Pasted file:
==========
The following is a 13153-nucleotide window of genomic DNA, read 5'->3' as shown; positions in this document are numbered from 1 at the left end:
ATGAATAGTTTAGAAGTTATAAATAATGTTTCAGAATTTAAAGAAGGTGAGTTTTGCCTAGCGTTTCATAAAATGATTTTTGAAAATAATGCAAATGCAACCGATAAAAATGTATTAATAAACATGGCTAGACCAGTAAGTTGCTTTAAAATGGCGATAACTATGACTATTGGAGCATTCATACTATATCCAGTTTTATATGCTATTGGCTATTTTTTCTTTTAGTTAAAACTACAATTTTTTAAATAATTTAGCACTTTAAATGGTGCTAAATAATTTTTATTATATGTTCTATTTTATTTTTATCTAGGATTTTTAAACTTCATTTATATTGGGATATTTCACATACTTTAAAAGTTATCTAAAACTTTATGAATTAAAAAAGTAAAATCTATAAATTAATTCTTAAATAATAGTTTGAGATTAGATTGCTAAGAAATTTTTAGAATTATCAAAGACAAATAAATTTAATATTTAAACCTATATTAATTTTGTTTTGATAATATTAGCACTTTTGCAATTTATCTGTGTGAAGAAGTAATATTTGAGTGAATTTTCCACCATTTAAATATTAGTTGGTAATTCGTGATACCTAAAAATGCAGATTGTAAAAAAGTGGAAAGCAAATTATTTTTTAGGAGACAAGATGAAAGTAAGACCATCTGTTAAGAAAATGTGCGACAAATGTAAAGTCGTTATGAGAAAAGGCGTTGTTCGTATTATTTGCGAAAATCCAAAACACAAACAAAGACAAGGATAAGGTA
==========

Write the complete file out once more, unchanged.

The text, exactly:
The following is a 13153-nucleotide window of genomic DNA, read 5'->3' as shown; positions in this document are numbered from 1 at the left end:
ATGAATAGTTTAGAAGTTATAAATAATGTTTCAGAATTTAAAGAAGGTGAGTTTTGCCTAGCGTTTCATAAAATGATTTTTGAAAATAATGCAAATGCAACCGATAAAAATGTATTAATAAACATGGCTAGACCAGTAAGTTGCTTTAAAATGGCGATAACTATGACTATTGGAGCATTCATACTATATCCAGTTTTATATGCTATTGGCTATTTTTTCTTTTAGTTAAAACTACAATTTTTTAAATAATTTAGCACTTTAAATGGTGCTAAATAATTTTTATTATATGTTCTATTTTATTTTTATCTAGGATTTTTAAACTTCATTTATATTGGGATATTTCACATACTTTAAAAGTTATCTAAAACTTTATGAATTAAAAAAGTAAAATCTATAAATTAATTCTTAAATAATAGTTTGAGATTAGATTGCTAAGAAATTTTTAGAATTATCAAAGACAAATAAATTTAATATTTAAACCTATATTAATTTTGTTTTGATAATATTAGCACTTTTGCAATTTATCTGTGTGAAGAAGTAATATTTGAGTGAATTTTCCACCATTTAAATATTAGTTGGTAATTCGTGATACCTAAAAATGCAGATTGTAAAAAAGTGGAAAGCAAATTATTTTTTAGGAGACAAGATGAAAGTAAGACCATCTGTTAAGAAAATGTGCGACAAATGTAAAGTCGTTATGAGAAAAGGCGTTGTTCGTATTATTTGCGAAAATCCAAAACACAAACAAAGACAAGGATAAGGTA